Coase Colored Glasses
Alex Tabarrok at Marginal Revolution posted this nice piece on adverse selection today. BTW, we on the job health care benefits near the end of WWII when a government mandated wage freeze made it impossible to compete for workers by offering higher wages. And because people are not just pieces on a chess board (remember Adam Smith's example in The Theory of Moral Sentiments), employeers found a non-wage way to compete--health insurance. I will blog another time about the problems of third-party payers. For now, enjoy Alex's post:
Wages for low-wage workers have been flat in recent years but health care costs have been increasing. For a company like Wal-Mart, which pays many of its workers modest wages but does offer a reasonable health insurance plan, this is an invitation to adverse selection. As the value of the wage component of the Wal-Mart benefit package has declined relative to the value of the health insurance component Wal-Mart has attracted more workers who want the job for the health benefits, i.e. sicker workers. Reed Abelson writing in the NYTimes notes:
The Wal-Mart work force reflects a growing fear of many employers that the people who work for them are increasingly at risk for health problems. Many of Wal-Mart's employees are obese, the company says, and a result is rapidly rising numbers of cases of diabetes or heart disease. The prevalence of these diseases among Wal-Mart employees is increasing much faster than the national average, it says.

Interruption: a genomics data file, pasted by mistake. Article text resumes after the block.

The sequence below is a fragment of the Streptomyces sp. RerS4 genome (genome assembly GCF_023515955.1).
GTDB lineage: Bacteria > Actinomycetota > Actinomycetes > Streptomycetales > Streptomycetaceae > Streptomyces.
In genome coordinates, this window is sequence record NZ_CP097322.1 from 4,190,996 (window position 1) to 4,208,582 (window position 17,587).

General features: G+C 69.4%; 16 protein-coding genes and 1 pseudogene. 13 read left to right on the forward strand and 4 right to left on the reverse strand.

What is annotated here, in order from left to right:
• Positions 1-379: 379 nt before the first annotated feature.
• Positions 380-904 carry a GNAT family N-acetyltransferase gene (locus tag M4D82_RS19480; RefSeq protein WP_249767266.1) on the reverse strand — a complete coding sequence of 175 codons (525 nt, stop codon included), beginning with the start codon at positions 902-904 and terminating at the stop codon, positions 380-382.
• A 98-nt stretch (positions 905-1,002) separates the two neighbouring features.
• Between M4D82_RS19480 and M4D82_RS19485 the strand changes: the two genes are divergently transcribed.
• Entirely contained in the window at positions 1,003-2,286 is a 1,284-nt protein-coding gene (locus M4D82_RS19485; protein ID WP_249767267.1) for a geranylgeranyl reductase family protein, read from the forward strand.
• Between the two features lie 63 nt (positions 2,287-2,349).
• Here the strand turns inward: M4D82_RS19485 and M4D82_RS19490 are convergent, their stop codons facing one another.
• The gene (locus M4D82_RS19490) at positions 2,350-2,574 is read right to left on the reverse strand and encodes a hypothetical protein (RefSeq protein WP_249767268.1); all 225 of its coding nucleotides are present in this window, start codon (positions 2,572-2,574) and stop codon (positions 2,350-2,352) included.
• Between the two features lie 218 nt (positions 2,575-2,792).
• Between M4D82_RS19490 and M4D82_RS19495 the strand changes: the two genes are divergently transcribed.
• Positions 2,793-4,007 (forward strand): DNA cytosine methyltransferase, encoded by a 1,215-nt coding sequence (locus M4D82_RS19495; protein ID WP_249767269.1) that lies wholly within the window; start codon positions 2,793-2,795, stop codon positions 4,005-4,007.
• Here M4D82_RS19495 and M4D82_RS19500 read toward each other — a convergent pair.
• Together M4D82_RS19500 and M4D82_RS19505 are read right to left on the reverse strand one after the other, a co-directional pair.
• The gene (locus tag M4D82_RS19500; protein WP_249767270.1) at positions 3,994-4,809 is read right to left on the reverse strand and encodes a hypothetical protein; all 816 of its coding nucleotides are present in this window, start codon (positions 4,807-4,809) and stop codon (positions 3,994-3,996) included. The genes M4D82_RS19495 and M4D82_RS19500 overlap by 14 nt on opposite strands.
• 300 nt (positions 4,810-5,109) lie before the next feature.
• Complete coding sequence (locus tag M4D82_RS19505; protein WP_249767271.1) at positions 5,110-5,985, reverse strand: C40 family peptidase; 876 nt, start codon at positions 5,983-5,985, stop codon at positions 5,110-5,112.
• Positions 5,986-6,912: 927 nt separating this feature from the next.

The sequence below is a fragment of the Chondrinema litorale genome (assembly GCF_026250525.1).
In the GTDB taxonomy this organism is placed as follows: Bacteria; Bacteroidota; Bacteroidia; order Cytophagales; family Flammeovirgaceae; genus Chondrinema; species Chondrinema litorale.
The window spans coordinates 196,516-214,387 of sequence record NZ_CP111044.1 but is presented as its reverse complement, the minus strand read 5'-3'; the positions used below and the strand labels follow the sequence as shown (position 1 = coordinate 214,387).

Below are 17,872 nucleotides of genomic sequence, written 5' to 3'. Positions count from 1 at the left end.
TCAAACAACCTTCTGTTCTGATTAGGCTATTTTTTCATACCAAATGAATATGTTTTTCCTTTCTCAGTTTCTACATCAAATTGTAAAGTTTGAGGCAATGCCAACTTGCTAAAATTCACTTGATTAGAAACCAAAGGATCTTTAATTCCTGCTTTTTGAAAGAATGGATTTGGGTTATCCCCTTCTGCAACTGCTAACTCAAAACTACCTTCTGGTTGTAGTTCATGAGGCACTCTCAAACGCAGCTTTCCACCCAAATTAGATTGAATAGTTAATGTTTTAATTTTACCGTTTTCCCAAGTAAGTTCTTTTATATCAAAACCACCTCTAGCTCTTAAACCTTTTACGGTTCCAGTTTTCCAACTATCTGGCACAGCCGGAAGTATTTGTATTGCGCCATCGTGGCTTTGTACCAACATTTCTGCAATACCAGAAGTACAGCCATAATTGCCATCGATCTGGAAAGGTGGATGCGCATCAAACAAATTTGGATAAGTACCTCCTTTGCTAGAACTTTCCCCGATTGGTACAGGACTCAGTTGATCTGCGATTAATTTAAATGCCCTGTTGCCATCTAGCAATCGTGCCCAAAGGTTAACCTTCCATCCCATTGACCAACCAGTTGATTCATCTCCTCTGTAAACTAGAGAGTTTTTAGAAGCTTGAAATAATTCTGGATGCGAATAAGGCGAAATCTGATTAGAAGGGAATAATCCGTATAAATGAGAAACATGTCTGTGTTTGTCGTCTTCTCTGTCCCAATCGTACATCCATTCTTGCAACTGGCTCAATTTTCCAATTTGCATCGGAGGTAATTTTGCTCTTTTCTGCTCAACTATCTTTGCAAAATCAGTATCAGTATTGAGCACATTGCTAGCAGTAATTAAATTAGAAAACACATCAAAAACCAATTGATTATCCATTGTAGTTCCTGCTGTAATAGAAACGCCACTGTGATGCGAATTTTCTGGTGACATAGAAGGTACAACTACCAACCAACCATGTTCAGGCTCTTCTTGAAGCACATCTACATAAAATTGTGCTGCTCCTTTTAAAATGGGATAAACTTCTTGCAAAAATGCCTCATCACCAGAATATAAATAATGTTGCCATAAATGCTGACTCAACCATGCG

"The low-income population generally is not as healthy and does not engage as much in preventive care," said Diane Rowland, executive director of the Kaiser Commission on Medicaid and the Uninsured. A risk that a company like Wal-Mart faces, especially when it competes with smaller retailers that offer no insurance at all, Ms. Rowland said, is attracting too many workers who want the job primarily for the health coverage.
Wal-Mart's health care costs are rising faster than their revenues. Other companies are trying to shift some of the cost of health care onto their workers but Wal-Mart's workers are already paying more than the national average so Wal-Mart may try to reverse adverse selection by adjusting their work and benefit package. An internal memo suggests that:
...the company could require all jobs to include some component of physical activity, like making cashiers gather shopping carts. It also recommends redesigning and expanding benefits to appeal to a different type of worker, someone more interested in buying a home, say, than in getting health insurance.
Wal-Mart will probably be pilloried for this sort of thinking but you can hardly blame them when the workers are engaging in almost the identical actions in reverse. The more fundamental problem is the tying of insurance to work, a problem for which I am afraid there no win-win solution.